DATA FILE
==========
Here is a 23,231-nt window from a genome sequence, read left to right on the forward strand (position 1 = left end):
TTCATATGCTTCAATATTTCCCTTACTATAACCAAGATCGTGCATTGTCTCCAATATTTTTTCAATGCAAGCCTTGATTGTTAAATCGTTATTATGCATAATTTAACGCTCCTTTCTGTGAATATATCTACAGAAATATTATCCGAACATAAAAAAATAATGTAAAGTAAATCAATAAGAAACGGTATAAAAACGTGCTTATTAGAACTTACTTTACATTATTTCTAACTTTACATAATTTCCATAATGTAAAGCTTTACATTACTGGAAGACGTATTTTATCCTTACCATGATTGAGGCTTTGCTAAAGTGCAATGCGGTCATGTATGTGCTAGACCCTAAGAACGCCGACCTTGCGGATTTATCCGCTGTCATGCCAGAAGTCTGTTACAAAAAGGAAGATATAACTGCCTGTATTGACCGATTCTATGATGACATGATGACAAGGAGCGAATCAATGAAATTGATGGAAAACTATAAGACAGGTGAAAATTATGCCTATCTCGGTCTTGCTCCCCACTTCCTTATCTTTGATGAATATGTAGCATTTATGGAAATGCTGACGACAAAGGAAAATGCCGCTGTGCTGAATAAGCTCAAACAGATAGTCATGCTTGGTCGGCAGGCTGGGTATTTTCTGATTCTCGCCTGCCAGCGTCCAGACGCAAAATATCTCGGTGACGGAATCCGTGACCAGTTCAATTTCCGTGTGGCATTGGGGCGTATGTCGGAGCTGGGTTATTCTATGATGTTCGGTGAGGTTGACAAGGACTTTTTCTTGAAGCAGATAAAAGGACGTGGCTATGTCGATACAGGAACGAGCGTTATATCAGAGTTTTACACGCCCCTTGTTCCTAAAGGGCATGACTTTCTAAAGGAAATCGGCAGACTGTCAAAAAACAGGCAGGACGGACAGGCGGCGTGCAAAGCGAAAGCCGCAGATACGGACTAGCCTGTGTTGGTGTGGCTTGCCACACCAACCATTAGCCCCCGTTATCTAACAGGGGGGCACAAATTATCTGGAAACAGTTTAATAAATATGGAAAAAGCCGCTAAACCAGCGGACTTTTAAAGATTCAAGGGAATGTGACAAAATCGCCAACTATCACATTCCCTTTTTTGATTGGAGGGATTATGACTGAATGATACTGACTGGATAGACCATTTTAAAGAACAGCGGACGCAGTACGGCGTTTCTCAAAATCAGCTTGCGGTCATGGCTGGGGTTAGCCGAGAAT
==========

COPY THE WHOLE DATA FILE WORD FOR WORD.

Here is a 23,231-nt window from a genome sequence, read left to right on the forward strand (position 1 = left end):
TTCATATGCTTCAATATTTCCCTTACTATAACCAAGATCGTGCATTGTCTCCAATATTTTTTCAATGCAAGCCTTGATTGTTAAATCGTTATTATGCATAATTTAACGCTCCTTTCTGTGAATATATCTACAGAAATATTATCCGAACATAAAAAAATAATGTAAAGTAAATCAATAAGAAACGGTATAAAAACGTGCTTATTAGAACTTACTTTACATTATTTCTAACTTTACATAATTTCCATAATGTAAAGCTTTACATTACTGGAAGACGTATTTTATCCTTACCATGATTGAGGCTTTGCTAAAGTGCAATGCGGTCATGTATGTGCTAGACCCTAAGAACGCCGACCTTGCGGATTTATCCGCTGTCATGCCAGAAGTCTGTTACAAAAAGGAAGATATAACTGCCTGTATTGACCGATTCTATGATGACATGATGACAAGGAGCGAATCAATGAAATTGATGGAAAACTATAAGACAGGTGAAAATTATGCCTATCTCGGTCTTGCTCCCCACTTCCTTATCTTTGATGAATATGTAGCATTTATGGAAATGCTGACGACAAAGGAAAATGCCGCTGTGCTGAATAAGCTCAAACAGATAGTCATGCTTGGTCGGCAGGCTGGGTATTTTCTGATTCTCGCCTGCCAGCGTCCAGACGCAAAATATCTCGGTGACGGAATCCGTGACCAGTTCAATTTCCGTGTGGCATTGGGGCGTATGTCGGAGCTGGGTTATTCTATGATGTTCGGTGAGGTTGACAAGGACTTTTTCTTGAAGCAGATAAAAGGACGTGGCTATGTCGATACAGGAACGAGCGTTATATCAGAGTTTTACACGCCCCTTGTTCCTAAAGGGCATGACTTTCTAAAGGAAATCGGCAGACTGTCAAAAAACAGGCAGGACGGACAGGCGGCGTGCAAAGCGAAAGCCGCAGATACGGACTAGCCTGTGTTGGTGTGGCTTGCCACACCAACCATTAGCCCCCGTTATCTAACAGGGGGGCACAAATTATCTGGAAACAGTTTAATAAATATGGAAAAAGCCGCTAAACCAGCGGACTTTTAAAGATTCAAGGGAATGTGACAAAATCGCCAACTATCACATTCCCTTTTTTGATTGGAGGGATTATGACTGAATGATACTGACTGGATAGACCATTTTAAAGAACAGCGGACGCAGTACGGCGTTTCTCAAAATCAGCTTGCGGTCATGGCTGGGGTTAGCCGAGAAT